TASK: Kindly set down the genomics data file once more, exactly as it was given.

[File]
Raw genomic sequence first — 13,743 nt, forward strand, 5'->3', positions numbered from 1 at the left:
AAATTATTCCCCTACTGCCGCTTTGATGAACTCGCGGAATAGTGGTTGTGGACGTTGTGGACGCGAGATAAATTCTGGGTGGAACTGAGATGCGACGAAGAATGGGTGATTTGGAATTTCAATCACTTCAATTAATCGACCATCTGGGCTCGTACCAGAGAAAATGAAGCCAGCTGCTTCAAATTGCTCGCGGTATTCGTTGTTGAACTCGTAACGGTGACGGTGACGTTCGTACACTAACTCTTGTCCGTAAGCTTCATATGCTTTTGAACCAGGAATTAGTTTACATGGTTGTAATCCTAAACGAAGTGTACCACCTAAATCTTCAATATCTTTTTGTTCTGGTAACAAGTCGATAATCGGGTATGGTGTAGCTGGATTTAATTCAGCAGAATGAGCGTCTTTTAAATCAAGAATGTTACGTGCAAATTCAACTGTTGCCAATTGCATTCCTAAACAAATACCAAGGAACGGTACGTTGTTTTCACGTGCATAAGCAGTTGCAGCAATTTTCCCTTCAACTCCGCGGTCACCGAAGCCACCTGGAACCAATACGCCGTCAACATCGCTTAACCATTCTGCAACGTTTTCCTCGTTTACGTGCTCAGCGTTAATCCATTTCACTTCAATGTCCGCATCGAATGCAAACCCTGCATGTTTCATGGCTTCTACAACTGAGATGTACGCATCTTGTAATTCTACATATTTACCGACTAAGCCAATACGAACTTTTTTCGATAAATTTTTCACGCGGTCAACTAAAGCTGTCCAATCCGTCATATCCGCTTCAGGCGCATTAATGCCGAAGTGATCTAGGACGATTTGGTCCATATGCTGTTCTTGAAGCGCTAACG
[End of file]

Raw genomic sequence first — 13,743 nt, forward strand, 5'->3', positions numbered from 1 at the left:
AAATTATTCCCCTACTGCCGCTTTGATGAACTCGCGGAATAGTGGTTGTGGACGTTGTGGACGCGAGATAAATTCTGGGTGGAACTGAGATGCGACGAAGAATGGGTGATTTGGAATTTCAATCACTTCAATTAATCGACCATCTGGGCTCGTACCAGAGAAAATGAAGCCAGCTGCTTCAAATTGCTCGCGGTATTCGTTGTTGAACTCGTAACGGTGACGGTGACGTTCGTACACTAACTCTTGTCCGTAAGCTTCATATGCTTTTGAACCAGGAATTAGTTTACATGGTTGTAATCCTAAACGAAGTGTACCACCTAAATCTTCAATATCTTTTTGTTCTGGTAACAAGTCGATAATCGGGTATGGTGTAGCTGGATTTAATTCAGCAGAATGAGCGTCTTTTAAATCAAGAATGTTACGTGCAAATTCAACTGTTGCCAATTGCATTCCTAAACAAATACCAAGGAACGGTACGTTGTTTTCACGTGCATAAGCAGTTGCAGCAATTTTCCCTTCAACTCCGCGGTCACCGAAGCCACCTGGAACCAATACGCCGTCAACATCGCTTAACCATTCTGCAACGTTTTCCTCGTTTACGTGCTCAGCGTTAATCCATTTCACTTCAATGTCCGCATCGAATGCAAACCCTGCATGTTTCATGGCTTCTACAACTGAGATGTACGCATCTTGTAATTCTACATATTTACCGACTAAGCCAATACGAACTTTTTTCGATAAATTTTTCACGCGGTCAACTAAAGCTGTCCAATCCGTCATATCCGCTTCAGGCGCATTAATGCCGAAGTGATCTAGGACGATTTGGTCCATATGCTGTTCTTGAAGCGCTAACG